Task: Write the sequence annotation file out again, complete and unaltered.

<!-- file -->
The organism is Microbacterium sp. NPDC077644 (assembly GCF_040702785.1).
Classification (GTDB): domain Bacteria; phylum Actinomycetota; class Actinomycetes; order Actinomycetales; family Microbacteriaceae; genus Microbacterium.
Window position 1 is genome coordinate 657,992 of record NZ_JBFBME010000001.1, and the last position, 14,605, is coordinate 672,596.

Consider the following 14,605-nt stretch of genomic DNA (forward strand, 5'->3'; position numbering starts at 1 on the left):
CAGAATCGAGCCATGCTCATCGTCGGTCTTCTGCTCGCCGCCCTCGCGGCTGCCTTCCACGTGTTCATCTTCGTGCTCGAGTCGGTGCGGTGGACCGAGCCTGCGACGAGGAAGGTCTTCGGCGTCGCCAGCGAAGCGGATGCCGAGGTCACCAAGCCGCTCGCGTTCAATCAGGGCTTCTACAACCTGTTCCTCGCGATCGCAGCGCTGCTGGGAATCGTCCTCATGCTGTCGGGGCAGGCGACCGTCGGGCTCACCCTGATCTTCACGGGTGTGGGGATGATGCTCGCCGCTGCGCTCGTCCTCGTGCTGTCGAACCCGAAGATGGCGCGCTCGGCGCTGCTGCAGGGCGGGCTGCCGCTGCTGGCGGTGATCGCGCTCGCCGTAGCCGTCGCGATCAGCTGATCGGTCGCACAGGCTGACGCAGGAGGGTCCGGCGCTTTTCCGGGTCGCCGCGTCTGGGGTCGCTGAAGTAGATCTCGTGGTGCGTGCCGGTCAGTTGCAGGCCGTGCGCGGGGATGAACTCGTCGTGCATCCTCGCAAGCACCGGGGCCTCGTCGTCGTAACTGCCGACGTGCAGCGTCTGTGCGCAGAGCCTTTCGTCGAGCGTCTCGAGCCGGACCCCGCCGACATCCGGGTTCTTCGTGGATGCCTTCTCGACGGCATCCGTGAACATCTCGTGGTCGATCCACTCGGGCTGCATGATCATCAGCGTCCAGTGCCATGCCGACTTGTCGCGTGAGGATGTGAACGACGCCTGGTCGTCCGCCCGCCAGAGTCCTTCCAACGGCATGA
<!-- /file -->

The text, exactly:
The organism is Microbacterium sp. NPDC077644 (assembly GCF_040702785.1).
Classification (GTDB): domain Bacteria; phylum Actinomycetota; class Actinomycetes; order Actinomycetales; family Microbacteriaceae; genus Microbacterium.
Window position 1 is genome coordinate 657,992 of record NZ_JBFBME010000001.1, and the last position, 14,605, is coordinate 672,596.

Consider the following 14,605-nt stretch of genomic DNA (forward strand, 5'->3'; position numbering starts at 1 on the left):
CAGAATCGAGCCATGCTCATCGTCGGTCTTCTGCTCGCCGCCCTCGCGGCTGCCTTCCACGTGTTCATCTTCGTGCTCGAGTCGGTGCGGTGGACCGAGCCTGCGACGAGGAAGGTCTTCGGCGTCGCCAGCGAAGCGGATGCCGAGGTCACCAAGCCGCTCGCGTTCAATCAGGGCTTCTACAACCTGTTCCTCGCGATCGCAGCGCTGCTGGGAATCGTCCTCATGCTGTCGGGGCAGGCGACCGTCGGGCTCACCCTGATCTTCACGGGTGTGGGGATGATGCTCGCCGCTGCGCTCGTCCTCGTGCTGTCGAACCCGAAGATGGCGCGCTCGGCGCTGCTGCAGGGCGGGCTGCCGCTGCTGGCGGTGATCGCGCTCGCCGTAGCCGTCGCGATCAGCTGATCGGTCGCACAGGCTGACGCAGGAGGGTCCGGCGCTTTTCCGGGTCGCCGCGTCTGGGGTCGCTGAAGTAGATCTCGTGGTGCGTGCCGGTCAGTTGCAGGCCGTGCGCGGGGATGAACTCGTCGTGCATCCTCGCAAGCACCGGGGCCTCGTCGTCGTAACTGCCGACGTGCAGCGTCTGTGCGCAGAGCCTTTCGTCGAGCGTCTCGAGCCGGACCCCGCCGACATCCGGGTTCTTCGTGGATGCCTTCTCGACGGCATCCGTGAACATCTCGTGGTCGATCCACTCGGGCTGCATGATCATCAGCGTCCAGTGCCATGCCGACTTGTCGCGTGAGGATGTGAACGACGCCTGGTCGTCCGCCCGCCAGAGTCCTTCCAACGGCATGA